18. Schedules Involving Aborted Transactions • Intuitively, all actions of aborted transactions are to be undone. • if T2 had not been committed, cascading abort of T1 and T2, also releated transection • But T2 is committed, thus it is Unrecoverable Schedule • recoverable schedule is one in which transactions commit only after (and if !) alltransactions whose changes they read commit.

  19. avoid cascading aborts schedule • If transactions read only the changesof committed transactions, not only is the schedule recoverable, but also aborting atransaction can be accomplished without cascading the abort to other transactions.Such a schedule is said to avoid cascading aborts

  20. Aborting a Transaction • If a transaction Ti is aborted, all its actions have to be undone. Not only that, if Tj reads an object last written by Ti, Tj must be aborted as well! • Most systems avoid such cascading abortsby releasing a transaction’s locks only at commit time. • If Ti writes an object, Tj can read this only after Ti commits. • In order to undo the actions of an aborted transaction, the DBMS maintains a log in which every write is recorded. This mechanism is also used to recover from system crashes: all active Xacts at the time of the crash are aborted when the system comes back up.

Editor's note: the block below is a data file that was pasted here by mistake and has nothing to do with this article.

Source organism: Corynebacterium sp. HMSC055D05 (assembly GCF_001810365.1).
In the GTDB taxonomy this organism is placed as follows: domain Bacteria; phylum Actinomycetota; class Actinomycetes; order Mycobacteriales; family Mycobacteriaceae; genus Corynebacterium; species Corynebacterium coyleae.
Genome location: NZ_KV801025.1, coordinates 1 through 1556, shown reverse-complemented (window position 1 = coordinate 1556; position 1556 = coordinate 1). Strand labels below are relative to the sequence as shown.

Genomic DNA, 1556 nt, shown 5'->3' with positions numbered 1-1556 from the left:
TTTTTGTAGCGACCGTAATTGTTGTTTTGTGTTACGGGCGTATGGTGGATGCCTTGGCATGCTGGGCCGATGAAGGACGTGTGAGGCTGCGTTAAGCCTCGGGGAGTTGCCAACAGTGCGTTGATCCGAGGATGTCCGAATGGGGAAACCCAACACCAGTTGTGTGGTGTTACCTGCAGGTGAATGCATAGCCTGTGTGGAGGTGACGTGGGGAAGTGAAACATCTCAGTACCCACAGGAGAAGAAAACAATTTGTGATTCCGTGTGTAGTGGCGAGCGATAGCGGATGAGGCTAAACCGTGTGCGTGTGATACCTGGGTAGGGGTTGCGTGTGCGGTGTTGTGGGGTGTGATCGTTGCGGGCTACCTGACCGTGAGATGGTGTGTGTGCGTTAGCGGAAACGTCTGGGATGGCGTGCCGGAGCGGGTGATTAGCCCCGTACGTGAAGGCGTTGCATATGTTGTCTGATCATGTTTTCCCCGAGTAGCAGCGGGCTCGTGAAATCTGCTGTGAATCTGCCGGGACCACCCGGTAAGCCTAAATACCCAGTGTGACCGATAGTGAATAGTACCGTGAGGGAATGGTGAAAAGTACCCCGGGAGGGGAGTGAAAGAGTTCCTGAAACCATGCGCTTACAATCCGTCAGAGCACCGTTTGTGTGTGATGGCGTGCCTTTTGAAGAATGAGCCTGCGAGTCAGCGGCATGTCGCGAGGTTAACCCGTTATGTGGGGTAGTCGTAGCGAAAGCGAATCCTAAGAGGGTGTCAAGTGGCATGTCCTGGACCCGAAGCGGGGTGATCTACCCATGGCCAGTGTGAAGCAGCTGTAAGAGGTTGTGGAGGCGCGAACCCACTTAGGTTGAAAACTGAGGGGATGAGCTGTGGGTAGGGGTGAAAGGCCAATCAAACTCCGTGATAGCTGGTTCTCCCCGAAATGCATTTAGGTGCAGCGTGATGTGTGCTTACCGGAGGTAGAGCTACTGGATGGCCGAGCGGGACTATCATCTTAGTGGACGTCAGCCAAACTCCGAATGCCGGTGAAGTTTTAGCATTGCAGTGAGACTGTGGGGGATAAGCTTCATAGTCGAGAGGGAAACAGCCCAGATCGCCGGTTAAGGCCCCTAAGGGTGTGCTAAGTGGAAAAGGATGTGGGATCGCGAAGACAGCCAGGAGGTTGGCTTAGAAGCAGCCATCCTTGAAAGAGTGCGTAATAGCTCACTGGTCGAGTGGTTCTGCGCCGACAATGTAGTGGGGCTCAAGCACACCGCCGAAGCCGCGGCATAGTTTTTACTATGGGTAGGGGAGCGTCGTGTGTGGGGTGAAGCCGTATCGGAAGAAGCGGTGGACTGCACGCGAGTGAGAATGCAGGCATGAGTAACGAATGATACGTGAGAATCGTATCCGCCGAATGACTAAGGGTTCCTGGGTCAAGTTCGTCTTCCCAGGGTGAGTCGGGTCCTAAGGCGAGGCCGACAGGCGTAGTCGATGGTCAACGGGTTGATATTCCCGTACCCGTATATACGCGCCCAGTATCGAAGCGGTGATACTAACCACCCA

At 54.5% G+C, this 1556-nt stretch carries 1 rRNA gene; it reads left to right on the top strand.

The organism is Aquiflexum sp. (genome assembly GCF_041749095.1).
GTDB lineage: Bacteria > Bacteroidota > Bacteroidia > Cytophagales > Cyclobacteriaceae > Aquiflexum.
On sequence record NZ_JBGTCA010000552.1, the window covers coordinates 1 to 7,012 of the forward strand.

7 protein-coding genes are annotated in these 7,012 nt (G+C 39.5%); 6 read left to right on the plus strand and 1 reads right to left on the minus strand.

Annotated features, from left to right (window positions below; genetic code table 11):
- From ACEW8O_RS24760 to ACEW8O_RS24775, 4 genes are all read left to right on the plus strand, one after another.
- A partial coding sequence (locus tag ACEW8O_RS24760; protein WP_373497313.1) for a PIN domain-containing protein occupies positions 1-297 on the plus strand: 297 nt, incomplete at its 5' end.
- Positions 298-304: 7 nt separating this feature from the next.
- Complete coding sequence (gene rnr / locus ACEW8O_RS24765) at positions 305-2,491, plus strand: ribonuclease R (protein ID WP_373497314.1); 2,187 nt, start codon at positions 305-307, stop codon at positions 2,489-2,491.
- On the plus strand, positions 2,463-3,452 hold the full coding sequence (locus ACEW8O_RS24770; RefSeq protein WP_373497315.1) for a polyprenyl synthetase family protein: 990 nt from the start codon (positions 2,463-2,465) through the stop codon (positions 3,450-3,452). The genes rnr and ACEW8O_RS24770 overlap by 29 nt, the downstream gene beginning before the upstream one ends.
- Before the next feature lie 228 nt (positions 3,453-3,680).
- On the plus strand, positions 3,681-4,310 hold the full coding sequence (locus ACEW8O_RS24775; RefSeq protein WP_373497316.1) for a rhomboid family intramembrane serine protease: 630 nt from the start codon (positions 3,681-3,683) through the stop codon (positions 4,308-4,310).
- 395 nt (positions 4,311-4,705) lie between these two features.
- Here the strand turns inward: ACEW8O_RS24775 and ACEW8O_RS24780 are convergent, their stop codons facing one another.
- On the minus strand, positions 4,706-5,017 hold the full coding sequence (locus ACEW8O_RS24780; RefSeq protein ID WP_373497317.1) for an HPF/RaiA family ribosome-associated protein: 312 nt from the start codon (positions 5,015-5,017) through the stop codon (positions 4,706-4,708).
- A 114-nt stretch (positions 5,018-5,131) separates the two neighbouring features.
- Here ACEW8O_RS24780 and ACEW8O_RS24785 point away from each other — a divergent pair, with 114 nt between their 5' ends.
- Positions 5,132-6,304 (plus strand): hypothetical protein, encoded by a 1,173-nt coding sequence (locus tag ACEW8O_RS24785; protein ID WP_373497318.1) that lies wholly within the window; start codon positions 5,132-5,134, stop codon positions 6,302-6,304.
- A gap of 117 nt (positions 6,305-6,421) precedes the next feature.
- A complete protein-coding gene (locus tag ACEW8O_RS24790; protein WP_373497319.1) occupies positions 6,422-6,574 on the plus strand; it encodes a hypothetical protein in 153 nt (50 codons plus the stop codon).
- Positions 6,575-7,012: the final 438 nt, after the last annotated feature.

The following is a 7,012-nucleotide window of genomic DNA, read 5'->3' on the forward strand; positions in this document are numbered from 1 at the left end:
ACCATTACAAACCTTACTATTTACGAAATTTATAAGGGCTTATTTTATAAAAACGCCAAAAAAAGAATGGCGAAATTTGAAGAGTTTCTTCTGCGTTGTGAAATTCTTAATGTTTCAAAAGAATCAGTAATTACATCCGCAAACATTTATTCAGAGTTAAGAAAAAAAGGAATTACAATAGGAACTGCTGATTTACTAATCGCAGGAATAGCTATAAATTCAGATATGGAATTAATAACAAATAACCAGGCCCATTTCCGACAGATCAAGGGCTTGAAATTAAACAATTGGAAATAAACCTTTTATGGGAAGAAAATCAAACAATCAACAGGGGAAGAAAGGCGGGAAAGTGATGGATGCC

21. Lock-Based Concurrency Control • Strict Two-phase Locking (Strict 2PL) Protocol: • Each Xact must obtain a S (shared) lock on object before reading, and an X (exclusive) lock on object before writing. • All locks held by a transaction are released when the transaction completes • (Non-strict) 2PL Variant: Release locks anytime, but cannot acquire locks after releasing any lock. • If an Xact holds an X lock on an object, no other Xact can get a lock (S or X) on that object. • Strict 2PL allows only serializable schedules. • Additionally, it simplifies transaction aborts • (Non-strict) 2PL also allows only serializable schedules, but involves more complex abort processing